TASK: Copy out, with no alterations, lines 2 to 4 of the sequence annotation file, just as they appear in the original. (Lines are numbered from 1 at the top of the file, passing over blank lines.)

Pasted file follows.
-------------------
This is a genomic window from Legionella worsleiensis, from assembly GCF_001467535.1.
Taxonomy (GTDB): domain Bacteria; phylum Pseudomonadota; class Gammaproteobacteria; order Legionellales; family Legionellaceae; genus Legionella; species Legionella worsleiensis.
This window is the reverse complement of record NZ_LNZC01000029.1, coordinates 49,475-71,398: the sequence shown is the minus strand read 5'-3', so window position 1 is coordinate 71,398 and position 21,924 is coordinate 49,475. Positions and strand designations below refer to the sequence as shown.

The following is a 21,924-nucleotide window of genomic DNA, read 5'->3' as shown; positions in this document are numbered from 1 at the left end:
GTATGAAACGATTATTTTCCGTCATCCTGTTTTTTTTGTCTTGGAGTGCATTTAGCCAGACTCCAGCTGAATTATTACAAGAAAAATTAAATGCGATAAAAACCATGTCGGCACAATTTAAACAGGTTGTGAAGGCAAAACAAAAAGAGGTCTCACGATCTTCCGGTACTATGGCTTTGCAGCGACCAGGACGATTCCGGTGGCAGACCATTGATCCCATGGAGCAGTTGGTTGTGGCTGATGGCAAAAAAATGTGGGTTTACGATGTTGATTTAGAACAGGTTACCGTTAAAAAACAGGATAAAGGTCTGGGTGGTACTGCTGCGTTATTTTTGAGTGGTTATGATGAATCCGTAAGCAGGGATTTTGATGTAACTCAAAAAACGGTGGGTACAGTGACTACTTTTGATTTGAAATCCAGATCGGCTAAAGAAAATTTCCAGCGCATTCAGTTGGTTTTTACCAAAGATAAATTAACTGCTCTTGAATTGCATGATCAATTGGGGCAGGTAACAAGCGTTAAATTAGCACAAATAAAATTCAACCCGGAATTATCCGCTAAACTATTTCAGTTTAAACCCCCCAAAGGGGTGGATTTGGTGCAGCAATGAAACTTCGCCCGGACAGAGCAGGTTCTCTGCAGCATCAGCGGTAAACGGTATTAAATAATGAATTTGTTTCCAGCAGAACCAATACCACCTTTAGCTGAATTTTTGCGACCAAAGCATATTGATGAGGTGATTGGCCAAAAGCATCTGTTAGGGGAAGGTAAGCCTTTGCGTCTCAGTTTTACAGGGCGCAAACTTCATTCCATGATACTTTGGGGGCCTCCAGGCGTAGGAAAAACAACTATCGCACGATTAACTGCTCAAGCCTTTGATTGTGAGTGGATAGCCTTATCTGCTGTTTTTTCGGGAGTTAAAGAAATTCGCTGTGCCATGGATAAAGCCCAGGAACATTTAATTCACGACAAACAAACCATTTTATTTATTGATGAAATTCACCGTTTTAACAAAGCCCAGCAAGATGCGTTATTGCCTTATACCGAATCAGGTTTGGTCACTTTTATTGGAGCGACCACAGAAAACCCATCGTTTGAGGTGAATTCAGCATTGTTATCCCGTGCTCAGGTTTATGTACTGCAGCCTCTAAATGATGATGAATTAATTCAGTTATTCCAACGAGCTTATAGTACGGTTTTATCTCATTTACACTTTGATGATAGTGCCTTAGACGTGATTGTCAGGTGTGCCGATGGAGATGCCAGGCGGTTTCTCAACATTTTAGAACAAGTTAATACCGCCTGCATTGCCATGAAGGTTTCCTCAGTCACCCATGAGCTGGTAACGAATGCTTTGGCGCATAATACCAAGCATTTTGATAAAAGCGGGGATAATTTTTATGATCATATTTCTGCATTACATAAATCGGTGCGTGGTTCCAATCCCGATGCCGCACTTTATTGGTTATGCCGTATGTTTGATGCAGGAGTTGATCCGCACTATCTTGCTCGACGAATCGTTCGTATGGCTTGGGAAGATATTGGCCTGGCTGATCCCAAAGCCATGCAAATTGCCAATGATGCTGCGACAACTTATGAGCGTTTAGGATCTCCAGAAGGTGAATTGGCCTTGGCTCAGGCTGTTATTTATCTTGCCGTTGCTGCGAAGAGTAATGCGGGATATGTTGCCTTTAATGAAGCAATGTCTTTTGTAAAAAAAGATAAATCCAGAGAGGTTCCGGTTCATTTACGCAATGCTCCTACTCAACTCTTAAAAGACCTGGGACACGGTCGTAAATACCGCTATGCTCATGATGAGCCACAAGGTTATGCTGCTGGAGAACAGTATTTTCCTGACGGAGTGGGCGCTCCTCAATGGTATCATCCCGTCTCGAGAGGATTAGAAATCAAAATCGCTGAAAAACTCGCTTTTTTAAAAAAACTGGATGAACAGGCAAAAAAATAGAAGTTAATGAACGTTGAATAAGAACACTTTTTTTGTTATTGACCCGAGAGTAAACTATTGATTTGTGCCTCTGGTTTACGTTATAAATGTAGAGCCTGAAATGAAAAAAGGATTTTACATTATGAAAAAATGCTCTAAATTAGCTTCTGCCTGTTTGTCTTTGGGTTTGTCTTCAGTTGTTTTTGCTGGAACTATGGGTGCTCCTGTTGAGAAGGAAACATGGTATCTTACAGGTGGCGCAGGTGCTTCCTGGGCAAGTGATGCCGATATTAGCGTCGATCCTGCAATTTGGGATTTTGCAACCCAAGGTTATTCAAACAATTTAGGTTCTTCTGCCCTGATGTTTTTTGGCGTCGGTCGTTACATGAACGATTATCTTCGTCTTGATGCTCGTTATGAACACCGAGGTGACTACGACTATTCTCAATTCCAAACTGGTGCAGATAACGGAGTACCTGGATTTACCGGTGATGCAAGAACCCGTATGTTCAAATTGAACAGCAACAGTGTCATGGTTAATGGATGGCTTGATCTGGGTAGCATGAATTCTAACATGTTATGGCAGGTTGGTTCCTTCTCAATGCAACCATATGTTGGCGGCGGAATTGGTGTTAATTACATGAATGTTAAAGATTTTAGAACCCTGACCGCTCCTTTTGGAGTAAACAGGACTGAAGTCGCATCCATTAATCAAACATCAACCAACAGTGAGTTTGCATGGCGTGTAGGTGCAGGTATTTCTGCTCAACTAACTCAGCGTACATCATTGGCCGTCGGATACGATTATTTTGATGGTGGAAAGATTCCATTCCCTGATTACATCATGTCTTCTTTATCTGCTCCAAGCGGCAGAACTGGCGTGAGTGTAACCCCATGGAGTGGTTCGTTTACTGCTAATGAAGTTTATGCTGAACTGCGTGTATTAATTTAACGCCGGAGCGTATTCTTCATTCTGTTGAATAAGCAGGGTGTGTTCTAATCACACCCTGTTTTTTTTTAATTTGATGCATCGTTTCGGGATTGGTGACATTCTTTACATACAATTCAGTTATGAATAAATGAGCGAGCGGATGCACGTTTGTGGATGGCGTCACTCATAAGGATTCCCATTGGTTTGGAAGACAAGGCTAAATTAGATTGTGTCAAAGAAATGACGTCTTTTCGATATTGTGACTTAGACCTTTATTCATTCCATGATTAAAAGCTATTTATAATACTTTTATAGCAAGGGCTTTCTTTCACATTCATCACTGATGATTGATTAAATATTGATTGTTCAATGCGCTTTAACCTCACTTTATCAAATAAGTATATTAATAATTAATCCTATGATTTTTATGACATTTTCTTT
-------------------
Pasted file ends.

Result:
Taxonomy (GTDB): domain Bacteria; phylum Pseudomonadota; class Gammaproteobacteria; order Legionellales; family Legionellaceae; genus Legionella; species Legionella worsleiensis.
This window is the reverse complement of record NZ_LNZC01000029.1, coordinates 49,475-71,398: the sequence shown is the minus strand read 5'-3', so window position 1 is coordinate 71,398 and position 21,924 is coordinate 49,475. Positions and strand designations below refer to the sequence as shown.

The following is a 21,924-nucleotide window of genomic DNA, read 5'->3' as shown; positions in this document are numbered from 1 at the left end: